“But let justice roll down like waters, and righteousness like an ever-flowing stream” (Amos 5:24).

Since time immemorial philosophers and thinkers of every stripe have reflected on the meaning of justice. At around 380 BC, Plato wrote his magnificent treatise, The Republic in which he explores – among other things – the concept of justice. Appalled by the degenerating conditions in his native Athens, and dissatisfied with the prevailing notions of justice, Plato sets out to formulate his own theory that continues to be influential among philosophers today.

Plato develops his idea of justice in relation to both the individual and society. For the individual, justice is that human virtue that is responsible for making him or her self-consistent and good. For the society or community, justice may be described as that social consciousness that integral to its harmony and flourishing. Therefore, according to Plato, justice is the human virtue that not only binds members of a society together but also ensures that it is ordered in a way that is beneficial to all.

At about the same time, the famous Analects attributed to Confucius was compiled, about a century after the sage’s death during what is known as the Warring States period (476 BC – 221BC). Although the formal concept of justice is absent in the Analects, a sense of justice can be clearly discerned, as Confucian scholars like Erin Cline and Yang Xiao have clearly shown.

Important concepts like ‘Virtue’ (de), ‘rightness’ (yi), ‘reciprocity’ (shu) and ‘humaneness’ (Ren) among others collectively form a Confucian vision of the way in which society, in its various stratifications, should be ordered ‘under heaven’. Thus, although justice is not associated with a single concept or word in the Analects, it is found in the way in which the accountability and responsibility of the members of society are understood.

No other concept has arguably received more attention and subjected to more rigorous debate in philosophy in general and political philosophy in particular in modern times than justice.

In the last century, the American political philosopher John Rawls published what many scholars opined to be the most important book on the subject in his highly acclaimed 1971 book, A Theory of Justice. Following closely Immanuel Kant’s idea that persons are ‘free and equal’, Rawls attempted to inject life into a languishing social contract theory with his concept of ‘justice as fairness’.

It is therefore not an exaggeration to say that humankind always had what may be described as a sense of justice throughout its history.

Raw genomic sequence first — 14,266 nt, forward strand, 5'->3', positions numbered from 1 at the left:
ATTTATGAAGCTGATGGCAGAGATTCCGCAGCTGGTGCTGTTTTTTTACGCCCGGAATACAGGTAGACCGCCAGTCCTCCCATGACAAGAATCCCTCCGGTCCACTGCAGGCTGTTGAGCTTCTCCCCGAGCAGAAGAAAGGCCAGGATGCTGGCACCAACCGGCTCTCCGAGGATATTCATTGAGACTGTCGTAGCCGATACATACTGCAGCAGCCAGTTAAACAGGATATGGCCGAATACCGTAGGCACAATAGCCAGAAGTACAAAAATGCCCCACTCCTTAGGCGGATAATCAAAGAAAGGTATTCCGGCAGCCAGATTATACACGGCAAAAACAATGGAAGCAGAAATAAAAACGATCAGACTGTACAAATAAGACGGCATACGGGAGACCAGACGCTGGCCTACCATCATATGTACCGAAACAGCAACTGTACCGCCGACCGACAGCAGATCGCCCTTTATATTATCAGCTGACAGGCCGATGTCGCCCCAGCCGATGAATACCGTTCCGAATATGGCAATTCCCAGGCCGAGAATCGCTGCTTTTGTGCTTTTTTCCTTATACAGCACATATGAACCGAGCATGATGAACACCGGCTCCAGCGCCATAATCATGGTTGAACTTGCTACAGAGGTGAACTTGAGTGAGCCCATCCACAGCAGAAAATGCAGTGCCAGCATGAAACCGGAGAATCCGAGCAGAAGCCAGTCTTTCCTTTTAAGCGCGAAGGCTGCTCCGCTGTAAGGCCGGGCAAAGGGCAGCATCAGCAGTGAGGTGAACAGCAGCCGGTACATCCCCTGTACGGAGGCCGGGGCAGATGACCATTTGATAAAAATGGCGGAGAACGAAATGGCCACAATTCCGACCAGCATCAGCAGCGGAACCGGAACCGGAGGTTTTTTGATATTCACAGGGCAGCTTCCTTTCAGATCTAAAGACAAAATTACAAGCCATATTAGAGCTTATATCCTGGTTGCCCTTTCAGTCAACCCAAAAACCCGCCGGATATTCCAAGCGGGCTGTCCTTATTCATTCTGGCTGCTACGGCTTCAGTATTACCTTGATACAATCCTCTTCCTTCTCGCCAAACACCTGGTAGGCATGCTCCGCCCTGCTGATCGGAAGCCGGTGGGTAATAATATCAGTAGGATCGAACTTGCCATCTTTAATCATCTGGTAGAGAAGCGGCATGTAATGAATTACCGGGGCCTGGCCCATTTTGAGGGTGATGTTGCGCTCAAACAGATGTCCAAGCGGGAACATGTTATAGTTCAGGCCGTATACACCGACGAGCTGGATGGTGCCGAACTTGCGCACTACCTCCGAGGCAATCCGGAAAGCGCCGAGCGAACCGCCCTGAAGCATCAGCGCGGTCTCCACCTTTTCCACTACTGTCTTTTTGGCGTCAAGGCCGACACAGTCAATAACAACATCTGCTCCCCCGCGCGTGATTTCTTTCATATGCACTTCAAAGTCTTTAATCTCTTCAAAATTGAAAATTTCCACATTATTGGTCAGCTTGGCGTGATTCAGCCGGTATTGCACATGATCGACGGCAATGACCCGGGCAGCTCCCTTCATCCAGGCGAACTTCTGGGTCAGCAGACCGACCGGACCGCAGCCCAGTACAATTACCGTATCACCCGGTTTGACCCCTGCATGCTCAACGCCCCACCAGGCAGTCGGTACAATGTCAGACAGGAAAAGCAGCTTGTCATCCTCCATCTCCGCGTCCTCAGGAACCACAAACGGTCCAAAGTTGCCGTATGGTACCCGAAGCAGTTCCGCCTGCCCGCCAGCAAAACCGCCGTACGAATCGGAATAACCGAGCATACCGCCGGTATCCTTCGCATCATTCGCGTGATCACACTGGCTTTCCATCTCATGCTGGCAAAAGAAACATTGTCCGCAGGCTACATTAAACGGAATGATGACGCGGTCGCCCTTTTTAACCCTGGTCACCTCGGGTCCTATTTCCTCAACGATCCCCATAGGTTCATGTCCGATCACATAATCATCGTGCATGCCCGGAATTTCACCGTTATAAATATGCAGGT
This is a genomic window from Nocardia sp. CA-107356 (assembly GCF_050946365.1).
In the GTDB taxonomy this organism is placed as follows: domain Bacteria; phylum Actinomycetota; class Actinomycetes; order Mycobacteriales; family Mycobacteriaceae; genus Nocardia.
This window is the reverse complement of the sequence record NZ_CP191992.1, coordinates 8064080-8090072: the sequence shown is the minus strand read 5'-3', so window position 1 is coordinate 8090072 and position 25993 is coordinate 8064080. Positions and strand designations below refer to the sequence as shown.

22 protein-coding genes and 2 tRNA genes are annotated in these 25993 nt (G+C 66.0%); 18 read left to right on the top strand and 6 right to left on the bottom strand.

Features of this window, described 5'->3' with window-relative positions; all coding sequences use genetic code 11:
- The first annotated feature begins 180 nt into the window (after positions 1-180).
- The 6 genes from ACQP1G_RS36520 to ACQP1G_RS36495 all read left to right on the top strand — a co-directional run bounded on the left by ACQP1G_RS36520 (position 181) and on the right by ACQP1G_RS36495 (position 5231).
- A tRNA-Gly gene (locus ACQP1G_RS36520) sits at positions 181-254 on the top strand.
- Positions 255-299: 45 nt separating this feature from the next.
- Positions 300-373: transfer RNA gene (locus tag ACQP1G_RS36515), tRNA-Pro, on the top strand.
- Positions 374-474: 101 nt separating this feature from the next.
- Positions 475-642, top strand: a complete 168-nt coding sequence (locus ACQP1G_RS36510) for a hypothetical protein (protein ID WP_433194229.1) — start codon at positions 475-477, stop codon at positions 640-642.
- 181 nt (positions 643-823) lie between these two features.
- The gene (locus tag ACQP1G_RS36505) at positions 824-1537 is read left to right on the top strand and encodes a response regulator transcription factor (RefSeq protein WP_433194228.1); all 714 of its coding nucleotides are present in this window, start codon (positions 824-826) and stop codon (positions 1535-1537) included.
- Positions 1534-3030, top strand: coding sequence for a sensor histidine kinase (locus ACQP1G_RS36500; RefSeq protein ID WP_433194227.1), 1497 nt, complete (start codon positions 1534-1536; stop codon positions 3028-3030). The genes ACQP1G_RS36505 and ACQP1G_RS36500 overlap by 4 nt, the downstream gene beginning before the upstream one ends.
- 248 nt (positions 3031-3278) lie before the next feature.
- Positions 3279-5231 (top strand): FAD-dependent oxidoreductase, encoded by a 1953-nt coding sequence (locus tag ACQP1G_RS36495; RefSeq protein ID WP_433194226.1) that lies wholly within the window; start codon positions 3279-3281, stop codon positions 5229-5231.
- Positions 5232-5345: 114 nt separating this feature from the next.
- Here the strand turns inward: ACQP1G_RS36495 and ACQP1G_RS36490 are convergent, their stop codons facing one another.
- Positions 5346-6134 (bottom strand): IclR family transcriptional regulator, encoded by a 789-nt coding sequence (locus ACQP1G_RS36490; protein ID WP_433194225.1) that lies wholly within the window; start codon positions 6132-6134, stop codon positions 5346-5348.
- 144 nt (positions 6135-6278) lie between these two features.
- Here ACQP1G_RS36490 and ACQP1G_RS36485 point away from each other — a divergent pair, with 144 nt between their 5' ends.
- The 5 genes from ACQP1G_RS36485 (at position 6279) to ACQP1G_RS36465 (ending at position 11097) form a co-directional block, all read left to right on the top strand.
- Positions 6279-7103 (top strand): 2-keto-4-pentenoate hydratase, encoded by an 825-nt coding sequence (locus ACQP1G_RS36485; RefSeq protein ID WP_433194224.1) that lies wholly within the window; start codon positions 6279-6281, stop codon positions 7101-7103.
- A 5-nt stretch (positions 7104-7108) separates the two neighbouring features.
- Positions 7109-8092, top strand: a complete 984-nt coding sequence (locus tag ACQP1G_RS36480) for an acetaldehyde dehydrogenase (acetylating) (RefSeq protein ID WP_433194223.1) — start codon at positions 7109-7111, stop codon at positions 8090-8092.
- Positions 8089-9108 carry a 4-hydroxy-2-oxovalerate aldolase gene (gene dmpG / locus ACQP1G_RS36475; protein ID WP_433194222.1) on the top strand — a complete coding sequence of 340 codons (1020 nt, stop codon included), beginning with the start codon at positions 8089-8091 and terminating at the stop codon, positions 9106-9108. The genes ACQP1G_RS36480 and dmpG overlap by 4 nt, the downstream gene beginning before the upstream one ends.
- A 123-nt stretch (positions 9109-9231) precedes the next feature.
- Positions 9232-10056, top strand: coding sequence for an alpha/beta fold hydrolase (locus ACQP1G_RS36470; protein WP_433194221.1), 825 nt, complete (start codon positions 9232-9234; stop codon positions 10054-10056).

There can be no doubt that the Bible – both the Old and New Testaments – places much emphasis on justice, premised of course on the theological insight that the God who brought this world into being is just (Psalm 25:8-14; 2 Thessalonians 1:6).

In the OT, the Hebrew word for ‘just’ and ‘justice’ (mispat) occurs no less than 424 times in 406 verses and is used to refer to conformity to the law, doing the right thing and legal rights. In the NT, the Greek word for ‘righteousness’ (dikaiosune) appears 92 times in 86 verses and used to refer chiefly to moral uprightness.

The Biblical conception of justice is profoundly relational, with a special emphasis on equality and impartiality. The Scriptures also profoundly underscore that justice must never exclude the poor and the disadvantaged. Thus, In Leviticus 19:15 we find this remarkable injunction that clearly indicates that showing partiality to the poor is a perversion of justice: ‘You shall not be partial to the poor or defer to the great, but in righteousness shall you judge your neighbour’.

However, the Biblical account of justice is characterised by a profound realism that is sometimes absent in philosophical and secular accounts. It is the truth that God alone is just, and that at the end of the age he will establish his justice in the world.

Here, the doctrine of the final judgement of Christ, which we confess in the Nicene Creed, offers an indispensable insight, a kind of ‘reality check’, to earthly justice. It emphasises the sobering fact that both our theories and practices of justice are always inadequate and wanting. Even when no effort is spared to ensure that justice and the rule of law are upheld, injustices and miscarriages of justice continue to occur.

Only God can implement a justice that is impartial and perfect. And he will indeed do this at the close of this age, when his kingdom that has been inaugurated with the incarnation of his Son will be consummated at the Son’s return. On that day of salvation and judgement, every wrong will be put right: he innocent will be vindicated and the wrongdoers will get their just deserts.

On that day, the justice of God will truly ‘roll down like the waters, and righteousness like an ever flowing stream’. And God’s Shalom – his peace, healing, restoration, order, joy, health and salvation – will fill the new heavens and the new earth.

It is the Shalom of God, which includes his justice and righteousness that ensures the harmony of human beings, in relation to each other and the rest of creation. As Walter Brueggemann explains: ‘Shalom is the substance of the biblical vision of one community embracing all creation. It refers to all those resources and factors that make communal harmony joyous and effective’.


Dr Roland Chia


Dr Roland Chia is Chew Hock Hin Professor of Christian Doctrine at Trinity Theological College and Theological and Research Advisor of the Ethos Institute for Public Christianity. 
This article was published in The Bible Speaks Today (July 2014).